I’ve just completed a review essay of Jim Reimer’s book Toward an Anabaptist Political Theology: Law, Order, and Civil Society. Reimer didn’t complete the book before he died in 2010, but Paul Doerksen collected the essays Reimer was working with and published them in 2014 (Cascade). Reimer tries to do several things in the essays Doerksen collected. One of them, though, was to push back against the idea that institutions are unnecessary. We see this idea crop up in Christian anarchist circles, in some emergent conversations and in the suggestion that relationship with Jesus can somehow be distinguished from the practices of ‘religion.’
Reimer is far from alone in this worry that contemporary Anabaptists have too little appreciation for institutions. Jonathan Chaplin, member of the Divinity faculty at Cambridge University, began a 2011 article in Comment magazine this way: “Institutions and organizations are out; networks and relationships are in . . . .” Later in the article he wrote, “Some also claim—for example, heralds of the emergent church movement, or neo-Anabaptists—that the appearance of a network model of social change provides new openings for Christians to bear public witness. Breaking free from the constraints of mainstream institutions, Christians can join the ‘subaltern’ flux on the margins of society, generate their own relational networks, and inject messages of hope (justice, peace, community, and so on) in the interstices of the current system.”
While Reimer understood himself as a member of a minority religious community, he was not shy about his view that Christians should have a constructive presence in those central institutions of civil society, the ones that make and enforce laws. Chaplin is too quick in painting Anabaptists, neo- and otherwise, with the anti-institutional brush, but the point of his essay, that Christians should support “loving institutions” is important. He writes, “Even the radical sixteenth-century Swiss Anabaptists . . . would not have bequeathed their remarkable gifts of peace and toleration to the world, had Anabaptism not assumed denominational forms like that which became the Mennonite church.” The truth is that even prophetic speech requires a legal framework. The biblical prophets called wayward communities to observe the standards of the Torah. The simple conclusion is that Christians should be in favor of good institutions, both those labeled ‘Christian’ and those of civil society.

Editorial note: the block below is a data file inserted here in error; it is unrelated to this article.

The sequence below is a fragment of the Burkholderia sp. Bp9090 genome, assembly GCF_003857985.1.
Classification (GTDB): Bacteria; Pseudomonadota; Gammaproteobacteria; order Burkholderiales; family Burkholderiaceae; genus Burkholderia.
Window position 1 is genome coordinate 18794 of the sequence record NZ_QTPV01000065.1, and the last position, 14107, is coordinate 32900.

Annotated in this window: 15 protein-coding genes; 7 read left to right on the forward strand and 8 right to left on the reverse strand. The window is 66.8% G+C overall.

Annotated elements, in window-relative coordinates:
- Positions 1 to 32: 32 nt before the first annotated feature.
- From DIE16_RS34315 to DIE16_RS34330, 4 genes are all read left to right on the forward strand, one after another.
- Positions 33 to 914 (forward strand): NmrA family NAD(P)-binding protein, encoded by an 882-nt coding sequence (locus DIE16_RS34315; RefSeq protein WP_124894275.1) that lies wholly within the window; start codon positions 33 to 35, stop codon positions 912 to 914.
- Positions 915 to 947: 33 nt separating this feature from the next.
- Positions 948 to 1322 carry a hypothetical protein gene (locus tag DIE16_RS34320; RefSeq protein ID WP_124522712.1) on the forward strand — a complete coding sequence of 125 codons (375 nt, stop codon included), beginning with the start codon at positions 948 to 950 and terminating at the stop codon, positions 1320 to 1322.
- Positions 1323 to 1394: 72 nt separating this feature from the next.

Jonathan Chaplin, “Loving Faithful Institutions: Building Blocks of a Just Global Society,” Comment, (Sept. 1, 2011), found online at https://www.cardus.ca/comment/article/2904/loving-faithful-institutions-building-blocks-of-a-just-global-society/ (accessed August 2015).